Continuing the internal dialogue with Wright’s excellent book!
The Challenge of the Enlightenment.
First, everyone you know including yourself values Enlightenment categories and ways of thinking. Every single person in the western world has been inculcated, socialized, and deeply, deeply ingrained into Enlightenment categories of thinking.
Or maybe Scott was just mimicking Wright who notes that we are all in someway connected to the Enlightenment, using the lessons it taught. I note, before reading this chapter, the doctrine of ‘plain reading’ is akin to Enlightenment thinking, because there simply is no room for mystery. But I jab. Let’s see if I am proved right.
In dealing with the effects of the Enlightenment, Wright is not dismissing it out of hand, but notes some of the abuses and some of the goals of enlightened thinkers who sought to undermine the Bible, an argument we have heard before, especially from Hume, Kant, and Spinoza. Of course, he is correct in that this trend of trying to be ‘neutral’ about biblical claims continues to today, by often very biased people, one way or the other I might add. He does note, however, that like the Reformation, the Enlightenment brought about a more historical focus on Scripture, instead of just accepting it as being read by developed lexical aids, generally developed through centuries of theological reflection. He calls to the stand John Calvin to attest to the fact that the historical sense needs to be restored, especially when those who are disaffected by historical sense wants to abandon it and simply rely upon Church Tradition. So, here, Wright, has a middle ground. I think that he knows that either way, if taken to the extreme, does grave danger to the Scriptures and to the soul. In this, he takes on ‘rationalism’ and what it does in muting the voice of the New Testament. And yes, he doesn’t care much for deconstruction either.
He also comments on the notion which came from the enlightenment that History is Dead, placing this thought process of the ‘in this day and age’ in to a new eschatology, which as Wright states, became a rival for Scripture. After all, we are modern. Everything is new. The Old has passed a way. Superstition had ceased in some way. I think I know a few bloggers who would be interested in this section, but it might endanger them as well, as seeing that the reaction against the enlightened thinkers was the literalistic fundamentalism we see around us today. Both viewpoints, in my opinion, dismiss mystery and favor and all-or-nothing model of interpretation as well as the sin of denying scholarship.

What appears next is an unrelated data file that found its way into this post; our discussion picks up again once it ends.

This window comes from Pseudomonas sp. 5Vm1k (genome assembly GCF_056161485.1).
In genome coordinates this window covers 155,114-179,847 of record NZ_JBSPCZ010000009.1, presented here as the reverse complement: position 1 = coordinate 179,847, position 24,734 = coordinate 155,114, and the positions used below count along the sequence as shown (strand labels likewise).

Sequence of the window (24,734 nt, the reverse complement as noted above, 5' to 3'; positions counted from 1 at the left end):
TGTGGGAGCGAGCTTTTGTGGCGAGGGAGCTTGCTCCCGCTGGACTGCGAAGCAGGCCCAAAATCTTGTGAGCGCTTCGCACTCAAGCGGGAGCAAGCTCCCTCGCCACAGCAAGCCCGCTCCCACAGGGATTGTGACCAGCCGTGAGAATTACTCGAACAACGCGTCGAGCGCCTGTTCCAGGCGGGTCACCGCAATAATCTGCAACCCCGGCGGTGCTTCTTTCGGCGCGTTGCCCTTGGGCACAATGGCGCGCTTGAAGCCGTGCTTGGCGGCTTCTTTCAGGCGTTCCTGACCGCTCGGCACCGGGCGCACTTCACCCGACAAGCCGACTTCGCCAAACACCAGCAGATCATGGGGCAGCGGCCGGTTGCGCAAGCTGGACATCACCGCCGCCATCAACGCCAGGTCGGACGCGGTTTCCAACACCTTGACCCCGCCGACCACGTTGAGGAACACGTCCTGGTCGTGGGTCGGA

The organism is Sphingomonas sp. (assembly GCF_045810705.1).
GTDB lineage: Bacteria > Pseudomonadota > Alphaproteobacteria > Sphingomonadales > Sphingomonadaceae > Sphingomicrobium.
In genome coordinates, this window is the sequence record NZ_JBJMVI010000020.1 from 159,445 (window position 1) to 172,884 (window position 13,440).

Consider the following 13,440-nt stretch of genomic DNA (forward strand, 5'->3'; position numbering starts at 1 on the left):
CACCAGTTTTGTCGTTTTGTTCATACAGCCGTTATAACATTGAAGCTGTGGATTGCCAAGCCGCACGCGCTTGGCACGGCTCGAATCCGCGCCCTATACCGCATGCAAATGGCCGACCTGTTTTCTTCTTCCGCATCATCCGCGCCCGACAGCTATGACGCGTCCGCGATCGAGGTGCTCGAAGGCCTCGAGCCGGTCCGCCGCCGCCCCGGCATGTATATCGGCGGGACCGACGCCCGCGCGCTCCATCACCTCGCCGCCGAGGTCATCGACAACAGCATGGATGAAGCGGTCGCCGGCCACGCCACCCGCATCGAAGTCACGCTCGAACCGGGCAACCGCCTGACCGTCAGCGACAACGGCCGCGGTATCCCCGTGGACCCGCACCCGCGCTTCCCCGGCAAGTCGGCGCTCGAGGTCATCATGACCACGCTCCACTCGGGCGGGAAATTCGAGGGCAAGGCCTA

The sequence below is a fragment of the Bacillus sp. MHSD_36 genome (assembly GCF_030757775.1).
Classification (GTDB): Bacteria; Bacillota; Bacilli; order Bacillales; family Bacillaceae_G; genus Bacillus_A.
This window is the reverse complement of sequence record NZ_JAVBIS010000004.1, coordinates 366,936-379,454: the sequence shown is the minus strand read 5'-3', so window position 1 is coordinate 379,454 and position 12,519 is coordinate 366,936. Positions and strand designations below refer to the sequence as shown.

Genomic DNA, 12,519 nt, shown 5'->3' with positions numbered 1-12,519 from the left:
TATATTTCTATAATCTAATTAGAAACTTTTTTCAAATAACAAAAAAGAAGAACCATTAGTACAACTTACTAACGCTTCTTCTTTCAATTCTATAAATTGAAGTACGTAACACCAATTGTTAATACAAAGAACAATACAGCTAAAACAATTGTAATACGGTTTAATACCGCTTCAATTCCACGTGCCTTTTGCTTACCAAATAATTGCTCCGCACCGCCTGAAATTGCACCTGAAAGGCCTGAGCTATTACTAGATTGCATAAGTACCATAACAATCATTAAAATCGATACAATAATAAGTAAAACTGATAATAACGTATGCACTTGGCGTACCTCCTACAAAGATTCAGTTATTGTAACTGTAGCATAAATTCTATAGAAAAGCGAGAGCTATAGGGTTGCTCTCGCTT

He starts talking about modern biblical scholarship and really takes us to task. I mean, no one is objective? This is an often repeated line, but I’m not sure, in my opinion, that it is impossible to be objective, or rather, at least that’s how I see it. But this allows him to tackle the issue of authority within the confines of the intellectual elite. And he gets it right – people who dismiss scholarship in favor of ‘believing the bible’ do so foolishly. He is correct to point out the many number of resources which lay ministers and non-critically trained pastors use such as lexicons and the such. Or, even, just the translation. All of these things were provided by scholars. For Wright, then, in this context, the authority of Scripture provides for continued Scholarship to make sure nothing is missed. This I can resonate with because I believe that Scripture is inspired, but our interpretations often aren’t.
And finally, on page 92-93 he gets to the connection between the Enlightenment and Fundamentalism which feeds into a section entitled “Literal” and “Non-Literal.” This section is actually a good scolding to both sides.
He spends a lot of time scolding the church in North America, especially for their use of Scripture. Good stuff, but it comes across a little arrogant, until you realize that he is right. He also doesn’t care much for ‘rationalistic Protestants’ who have helped modern biblical studies remain subjective. He also notes that often times “contradictions” imposed upon the text is actually the result of alien worldviews, such as the modernist. Now, this doesn’t mean that Scripture doesn’t have contradictions, but the modernist no doubt sees Scripture as contradicting science and the modern world. He moves later, 97, to pit Postmodernism against modernism. I’m digging it. He also takes on the variety of hermeneutics out there, which he doesn’t seem to take kindly too. He is correct that these various viewpoints help us to move modernism into a more positive role, instead of relying upon Scripture itself. Thus, postmodernity, while it values the power in the text, allows us to recreate the meaning of the text to fit our own ideologue needs. He concludes this section by saying,
Much criticism, both modern and postmodern, has thus left the church, after years of highly funded research in seminaries and colleges, less able to use the Bible in anything like the way which Jesus and the earliest Christians envisaged. (99)
And cites this as the reason for the downfall of the mainline churches. If you have been following along in this chapter, he doesn’t much care for those in the non-mainline either.
This is where he introduces the term “critical realist,” a term which has caught on.
He also takes on the Wesleyan Quadrilateral. Not John himself, but later interpretations of Wesley’s writings. More specifically, he takes on the motto of “scripture, reason, tradition and experience.” His analogy here is interesting and must be thought over some more.
So, in this chapter, he takes on the atheists, the Baptists and the Methodists.